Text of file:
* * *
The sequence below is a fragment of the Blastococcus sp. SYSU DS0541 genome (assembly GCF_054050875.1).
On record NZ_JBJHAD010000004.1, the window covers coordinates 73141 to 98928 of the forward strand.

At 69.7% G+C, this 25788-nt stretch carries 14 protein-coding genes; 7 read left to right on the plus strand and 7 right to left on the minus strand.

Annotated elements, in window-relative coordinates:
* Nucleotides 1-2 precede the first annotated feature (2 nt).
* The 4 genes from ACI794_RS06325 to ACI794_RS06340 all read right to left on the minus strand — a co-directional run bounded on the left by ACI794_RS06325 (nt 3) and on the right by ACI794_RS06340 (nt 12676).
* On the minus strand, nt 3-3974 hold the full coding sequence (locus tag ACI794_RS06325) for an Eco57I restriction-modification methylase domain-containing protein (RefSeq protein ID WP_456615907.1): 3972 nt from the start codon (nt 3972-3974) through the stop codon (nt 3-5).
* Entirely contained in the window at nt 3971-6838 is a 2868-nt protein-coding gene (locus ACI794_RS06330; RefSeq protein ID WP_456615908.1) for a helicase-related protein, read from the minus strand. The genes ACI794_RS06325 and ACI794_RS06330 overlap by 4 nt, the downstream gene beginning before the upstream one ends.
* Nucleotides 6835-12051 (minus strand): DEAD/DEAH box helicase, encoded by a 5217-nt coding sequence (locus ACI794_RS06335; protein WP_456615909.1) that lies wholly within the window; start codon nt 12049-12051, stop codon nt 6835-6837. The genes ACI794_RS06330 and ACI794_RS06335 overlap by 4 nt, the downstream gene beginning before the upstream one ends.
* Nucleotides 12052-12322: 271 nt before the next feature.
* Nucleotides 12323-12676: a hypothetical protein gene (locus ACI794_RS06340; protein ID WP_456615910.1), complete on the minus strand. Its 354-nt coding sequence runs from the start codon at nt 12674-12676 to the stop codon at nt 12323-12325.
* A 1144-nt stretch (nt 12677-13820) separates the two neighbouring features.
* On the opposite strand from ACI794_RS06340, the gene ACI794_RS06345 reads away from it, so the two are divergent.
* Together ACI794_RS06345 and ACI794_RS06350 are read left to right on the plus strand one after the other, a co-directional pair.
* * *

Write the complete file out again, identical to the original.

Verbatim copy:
The sequence below is a fragment of the Blastococcus sp. SYSU DS0541 genome (assembly GCF_054050875.1).
On record NZ_JBJHAD010000004.1, the window covers coordinates 73141 to 98928 of the forward strand.

At 69.7% G+C, this 25788-nt stretch carries 14 protein-coding genes; 7 read left to right on the plus strand and 7 right to left on the minus strand.

Annotated elements, in window-relative coordinates:
* Nucleotides 1-2 precede the first annotated feature (2 nt).
* The 4 genes from ACI794_RS06325 to ACI794_RS06340 all read right to left on the minus strand — a co-directional run bounded on the left by ACI794_RS06325 (nt 3) and on the right by ACI794_RS06340 (nt 12676).
* On the minus strand, nt 3-3974 hold the full coding sequence (locus tag ACI794_RS06325) for an Eco57I restriction-modification methylase domain-containing protein (RefSeq protein ID WP_456615907.1): 3972 nt from the start codon (nt 3972-3974) through the stop codon (nt 3-5).
* Entirely contained in the window at nt 3971-6838 is a 2868-nt protein-coding gene (locus ACI794_RS06330; RefSeq protein ID WP_456615908.1) for a helicase-related protein, read from the minus strand. The genes ACI794_RS06325 and ACI794_RS06330 overlap by 4 nt, the downstream gene beginning before the upstream one ends.
* Nucleotides 6835-12051 (minus strand): DEAD/DEAH box helicase, encoded by a 5217-nt coding sequence (locus ACI794_RS06335; protein WP_456615909.1) that lies wholly within the window; start codon nt 12049-12051, stop codon nt 6835-6837. The genes ACI794_RS06330 and ACI794_RS06335 overlap by 4 nt, the downstream gene beginning before the upstream one ends.
* Nucleotides 12052-12322: 271 nt before the next feature.
* Nucleotides 12323-12676: a hypothetical protein gene (locus ACI794_RS06340; protein ID WP_456615910.1), complete on the minus strand. Its 354-nt coding sequence runs from the start codon at nt 12674-12676 to the stop codon at nt 12323-12325.
* A 1144-nt stretch (nt 12677-13820) separates the two neighbouring features.
* On the opposite strand from ACI794_RS06340, the gene ACI794_RS06345 reads away from it, so the two are divergent.
* Together ACI794_RS06345 and ACI794_RS06350 are read left to right on the plus strand one after the other, a co-directional pair.